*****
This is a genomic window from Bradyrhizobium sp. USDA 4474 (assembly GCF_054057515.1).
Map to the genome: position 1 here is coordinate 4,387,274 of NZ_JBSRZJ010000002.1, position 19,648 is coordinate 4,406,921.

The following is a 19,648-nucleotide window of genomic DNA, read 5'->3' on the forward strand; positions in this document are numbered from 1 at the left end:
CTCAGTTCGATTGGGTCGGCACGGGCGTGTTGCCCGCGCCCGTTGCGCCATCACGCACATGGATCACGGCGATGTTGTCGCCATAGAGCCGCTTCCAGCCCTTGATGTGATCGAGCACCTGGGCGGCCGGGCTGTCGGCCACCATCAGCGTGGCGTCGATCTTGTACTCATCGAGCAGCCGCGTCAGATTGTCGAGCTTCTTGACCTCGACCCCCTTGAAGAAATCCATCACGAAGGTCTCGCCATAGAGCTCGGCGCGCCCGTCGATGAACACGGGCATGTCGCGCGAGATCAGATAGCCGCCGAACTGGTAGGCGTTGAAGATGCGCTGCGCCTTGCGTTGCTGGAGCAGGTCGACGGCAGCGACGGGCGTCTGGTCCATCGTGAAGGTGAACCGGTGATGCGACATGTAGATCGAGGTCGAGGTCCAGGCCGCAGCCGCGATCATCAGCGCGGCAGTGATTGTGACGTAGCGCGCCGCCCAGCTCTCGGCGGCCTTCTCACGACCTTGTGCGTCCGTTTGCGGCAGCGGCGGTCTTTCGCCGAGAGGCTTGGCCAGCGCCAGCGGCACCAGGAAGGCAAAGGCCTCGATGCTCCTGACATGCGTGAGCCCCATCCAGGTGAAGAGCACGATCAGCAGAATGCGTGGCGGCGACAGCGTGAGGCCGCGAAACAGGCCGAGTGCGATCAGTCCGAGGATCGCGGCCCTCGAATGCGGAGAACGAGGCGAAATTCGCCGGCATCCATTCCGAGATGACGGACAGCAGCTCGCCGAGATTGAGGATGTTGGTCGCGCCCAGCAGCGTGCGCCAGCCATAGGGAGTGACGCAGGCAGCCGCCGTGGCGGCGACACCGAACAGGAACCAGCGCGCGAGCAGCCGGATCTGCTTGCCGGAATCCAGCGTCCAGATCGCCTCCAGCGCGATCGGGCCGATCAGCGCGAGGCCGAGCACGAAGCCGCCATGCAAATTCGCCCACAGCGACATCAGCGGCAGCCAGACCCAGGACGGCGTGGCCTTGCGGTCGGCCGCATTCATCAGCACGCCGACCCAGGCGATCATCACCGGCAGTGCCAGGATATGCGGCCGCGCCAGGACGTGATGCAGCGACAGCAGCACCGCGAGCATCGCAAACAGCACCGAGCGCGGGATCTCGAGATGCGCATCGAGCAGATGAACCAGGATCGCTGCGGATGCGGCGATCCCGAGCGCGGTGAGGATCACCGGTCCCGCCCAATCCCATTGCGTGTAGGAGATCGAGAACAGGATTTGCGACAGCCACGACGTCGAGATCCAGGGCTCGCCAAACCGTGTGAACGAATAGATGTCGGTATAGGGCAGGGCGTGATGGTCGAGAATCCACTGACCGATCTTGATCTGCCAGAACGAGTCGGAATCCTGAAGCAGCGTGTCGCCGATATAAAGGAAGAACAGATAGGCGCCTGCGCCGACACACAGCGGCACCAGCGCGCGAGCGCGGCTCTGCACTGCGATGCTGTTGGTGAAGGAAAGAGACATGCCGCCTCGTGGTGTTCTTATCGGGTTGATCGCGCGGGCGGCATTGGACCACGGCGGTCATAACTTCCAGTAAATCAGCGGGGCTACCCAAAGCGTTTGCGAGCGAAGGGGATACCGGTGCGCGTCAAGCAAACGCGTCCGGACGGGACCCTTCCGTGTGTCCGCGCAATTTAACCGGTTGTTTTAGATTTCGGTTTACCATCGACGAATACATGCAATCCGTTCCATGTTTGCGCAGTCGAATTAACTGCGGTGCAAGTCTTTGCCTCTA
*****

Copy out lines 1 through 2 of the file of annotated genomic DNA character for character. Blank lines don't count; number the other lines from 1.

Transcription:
This is a genomic window from Bradyrhizobium sp. USDA 4474 (assembly GCF_054057515.1).
Map to the genome: position 1 here is coordinate 4,387,274 of NZ_JBSRZJ010000002.1, position 19,648 is coordinate 4,406,921.